From what I’ve read about activated charcoal, it has adsorption properties where its molecules are charged so they bind to toxins and keep them in there. It’s the same principle when you use activated charcoal products like face masks, supplements, etc. And, it’s also actually the same basis in the common Brita-type filtration system. If you ever break one of those open, you’ll see these black specs, which is activated charcoal made from coconut shells. It is important to note that amongst water filters, granular activated carbon filters, like Brita, are usually the one that gets the worse ratings.

One reason I can see that explains this is because once it’s saturated with toxins, when you pour more water through, the toxins could be released back into the water since the hold of the charged particles is only so strong.

So, if you can image a sponge – when it’s dry, it still has a capacity to hold liquid and it’ll take more in, no problem. But once it’s soaked in all that it can, the excess water is just going leak out. Imagine the same thing happening when your carbon filter reaches capacity – the excess pollutants are just going to spill out.

But, that raises the question of ‘why the hell am I still using activated charcoal?’

* It seems to be effective enough – check the description box for a link to adsorption techniques, there’s a section on activated carbon filtration.
* It’s relatively inexpensive – The bigger sticks go for about $11 at the Big Carrot – the last time I checked. The thinner ‘personal sized’ sticks came in a package of 6 from Amazon at $27.95 plus tax.
* I also keep track of when to boil my sticks and when to replace them in my planner, so I’m not too concerned about toxins leaching back into my drinking water.
* I also like to believe that Toronto waters aren’t *that* bad to begin with – I’ve included the link to Drinking Water Analysis Reports for my city in the description box below, but a simple googling will likely give you the results from your area and you can decide for yourself whether municipal water treatments are good enough for you.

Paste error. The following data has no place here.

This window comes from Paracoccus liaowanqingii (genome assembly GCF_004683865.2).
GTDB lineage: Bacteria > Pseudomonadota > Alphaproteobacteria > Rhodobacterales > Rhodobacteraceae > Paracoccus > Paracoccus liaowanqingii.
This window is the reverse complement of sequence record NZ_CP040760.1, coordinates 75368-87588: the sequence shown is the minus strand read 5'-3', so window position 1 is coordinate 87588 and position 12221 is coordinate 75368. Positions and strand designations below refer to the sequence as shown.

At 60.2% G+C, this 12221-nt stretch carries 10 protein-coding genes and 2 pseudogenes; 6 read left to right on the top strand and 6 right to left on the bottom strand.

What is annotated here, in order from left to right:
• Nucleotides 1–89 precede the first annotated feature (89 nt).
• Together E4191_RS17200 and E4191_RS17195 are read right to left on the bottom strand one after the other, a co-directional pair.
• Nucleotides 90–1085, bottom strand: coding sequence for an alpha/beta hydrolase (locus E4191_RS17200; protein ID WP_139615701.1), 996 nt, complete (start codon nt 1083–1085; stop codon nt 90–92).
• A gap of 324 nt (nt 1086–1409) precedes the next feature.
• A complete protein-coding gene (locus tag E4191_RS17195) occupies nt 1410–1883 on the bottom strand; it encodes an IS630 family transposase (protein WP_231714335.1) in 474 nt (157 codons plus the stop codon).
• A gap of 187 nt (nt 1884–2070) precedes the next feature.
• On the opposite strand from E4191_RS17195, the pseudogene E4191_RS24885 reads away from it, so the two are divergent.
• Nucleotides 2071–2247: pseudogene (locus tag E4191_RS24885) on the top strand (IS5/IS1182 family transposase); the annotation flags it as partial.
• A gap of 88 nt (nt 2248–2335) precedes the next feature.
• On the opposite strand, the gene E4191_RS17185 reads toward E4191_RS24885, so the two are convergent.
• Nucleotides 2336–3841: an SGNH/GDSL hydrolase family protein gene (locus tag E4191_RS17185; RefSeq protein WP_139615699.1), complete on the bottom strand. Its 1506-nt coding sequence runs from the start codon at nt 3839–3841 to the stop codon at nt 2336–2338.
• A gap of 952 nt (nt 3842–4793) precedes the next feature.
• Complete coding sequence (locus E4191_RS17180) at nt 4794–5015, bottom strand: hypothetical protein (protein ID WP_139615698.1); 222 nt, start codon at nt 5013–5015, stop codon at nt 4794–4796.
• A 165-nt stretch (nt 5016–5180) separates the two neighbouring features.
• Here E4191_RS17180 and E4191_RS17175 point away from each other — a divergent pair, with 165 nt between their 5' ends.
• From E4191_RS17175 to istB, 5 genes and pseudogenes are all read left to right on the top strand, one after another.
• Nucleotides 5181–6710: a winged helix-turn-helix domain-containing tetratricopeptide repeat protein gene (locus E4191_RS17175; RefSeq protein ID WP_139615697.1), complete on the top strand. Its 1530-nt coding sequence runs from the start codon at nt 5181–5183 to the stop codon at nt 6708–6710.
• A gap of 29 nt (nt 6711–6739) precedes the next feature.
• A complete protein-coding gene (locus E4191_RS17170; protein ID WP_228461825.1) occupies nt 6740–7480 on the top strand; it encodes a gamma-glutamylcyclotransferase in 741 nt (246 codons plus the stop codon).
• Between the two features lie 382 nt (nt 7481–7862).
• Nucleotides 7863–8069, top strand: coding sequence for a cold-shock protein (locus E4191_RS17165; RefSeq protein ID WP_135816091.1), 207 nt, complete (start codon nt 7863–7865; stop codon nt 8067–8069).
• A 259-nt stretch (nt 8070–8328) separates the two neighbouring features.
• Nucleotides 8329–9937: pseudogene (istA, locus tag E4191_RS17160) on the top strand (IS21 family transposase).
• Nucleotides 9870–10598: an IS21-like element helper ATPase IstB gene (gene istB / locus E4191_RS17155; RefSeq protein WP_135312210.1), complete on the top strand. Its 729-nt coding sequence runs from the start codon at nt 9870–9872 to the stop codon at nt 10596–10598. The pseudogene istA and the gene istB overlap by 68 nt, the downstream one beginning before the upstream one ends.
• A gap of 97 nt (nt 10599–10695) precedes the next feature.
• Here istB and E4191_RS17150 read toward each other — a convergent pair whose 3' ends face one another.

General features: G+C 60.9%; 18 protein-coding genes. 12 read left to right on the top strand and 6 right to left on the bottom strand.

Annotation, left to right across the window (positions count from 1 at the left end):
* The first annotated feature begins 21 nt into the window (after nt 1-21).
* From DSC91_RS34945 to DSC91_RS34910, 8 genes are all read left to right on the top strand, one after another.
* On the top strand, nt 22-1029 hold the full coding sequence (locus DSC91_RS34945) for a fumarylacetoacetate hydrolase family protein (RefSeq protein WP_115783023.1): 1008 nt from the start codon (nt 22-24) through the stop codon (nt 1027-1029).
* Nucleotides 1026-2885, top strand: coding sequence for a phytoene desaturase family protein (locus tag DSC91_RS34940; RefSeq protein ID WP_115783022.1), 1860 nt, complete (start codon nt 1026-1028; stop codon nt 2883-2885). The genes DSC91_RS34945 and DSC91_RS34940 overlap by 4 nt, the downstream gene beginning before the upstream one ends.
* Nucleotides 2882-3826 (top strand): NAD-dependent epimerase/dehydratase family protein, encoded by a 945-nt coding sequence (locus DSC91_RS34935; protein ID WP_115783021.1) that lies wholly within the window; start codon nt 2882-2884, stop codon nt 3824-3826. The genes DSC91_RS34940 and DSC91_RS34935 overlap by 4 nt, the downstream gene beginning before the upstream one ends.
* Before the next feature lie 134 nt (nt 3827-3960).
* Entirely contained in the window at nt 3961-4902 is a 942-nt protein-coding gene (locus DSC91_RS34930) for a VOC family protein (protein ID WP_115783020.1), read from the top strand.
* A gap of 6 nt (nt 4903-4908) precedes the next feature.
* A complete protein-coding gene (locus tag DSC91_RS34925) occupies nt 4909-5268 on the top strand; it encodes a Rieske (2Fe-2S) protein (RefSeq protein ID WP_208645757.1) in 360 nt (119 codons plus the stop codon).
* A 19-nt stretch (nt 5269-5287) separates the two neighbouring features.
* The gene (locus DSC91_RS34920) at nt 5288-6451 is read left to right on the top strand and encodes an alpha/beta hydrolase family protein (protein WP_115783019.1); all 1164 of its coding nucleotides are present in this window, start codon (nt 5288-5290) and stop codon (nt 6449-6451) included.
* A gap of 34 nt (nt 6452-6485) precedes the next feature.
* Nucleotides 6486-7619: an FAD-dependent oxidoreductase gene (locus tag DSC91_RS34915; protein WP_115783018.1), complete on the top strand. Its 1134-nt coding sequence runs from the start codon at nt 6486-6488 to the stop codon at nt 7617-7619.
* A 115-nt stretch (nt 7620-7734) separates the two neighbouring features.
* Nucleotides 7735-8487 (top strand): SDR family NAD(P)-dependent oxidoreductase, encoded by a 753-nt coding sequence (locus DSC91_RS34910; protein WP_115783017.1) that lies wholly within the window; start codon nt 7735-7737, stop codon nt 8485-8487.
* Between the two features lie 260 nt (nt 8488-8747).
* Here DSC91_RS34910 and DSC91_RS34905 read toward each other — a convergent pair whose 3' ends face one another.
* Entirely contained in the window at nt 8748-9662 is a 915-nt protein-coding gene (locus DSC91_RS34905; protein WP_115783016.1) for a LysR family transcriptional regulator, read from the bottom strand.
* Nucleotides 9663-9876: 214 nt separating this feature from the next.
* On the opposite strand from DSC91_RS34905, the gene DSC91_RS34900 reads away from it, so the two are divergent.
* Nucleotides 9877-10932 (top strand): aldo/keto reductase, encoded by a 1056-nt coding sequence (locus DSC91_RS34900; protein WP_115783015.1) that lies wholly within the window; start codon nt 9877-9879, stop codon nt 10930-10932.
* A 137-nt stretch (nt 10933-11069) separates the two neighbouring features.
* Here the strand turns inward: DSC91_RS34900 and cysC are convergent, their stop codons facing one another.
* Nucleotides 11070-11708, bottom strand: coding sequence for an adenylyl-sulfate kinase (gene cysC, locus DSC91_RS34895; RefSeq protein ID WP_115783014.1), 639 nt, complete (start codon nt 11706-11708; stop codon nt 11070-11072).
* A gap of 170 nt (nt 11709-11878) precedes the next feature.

* It’s eco-friendly-ish – the filter itself is not contributing to our plastic waste problem – the Brita filters encase their carbon with plastic and disposable plastic bottles are also a big “hell no” for me.
* It also doesn’t produce extensive water waste – as in reverse osmosis filtration systems. And, when its useful life is over, the charcoal can be broken into pieces and composted.
* I say “eco-friendly-ish because I’m pretty sure the packaging on some binchotan sticks are NOT entirely recyclable, so pay attention to that before buying. My 6 most recent sticks at least came in bulk, but they packaged it in cardboard, plastic and a paper/plastic mixed mailer.

That’s all I’ve got for you this week, please note that I’m not sponsored by the charcoal people, I just like to show you the natural products I swear by to help you live more holistically. Also, please subscribe to this channel if you found the information helpful and like up this video.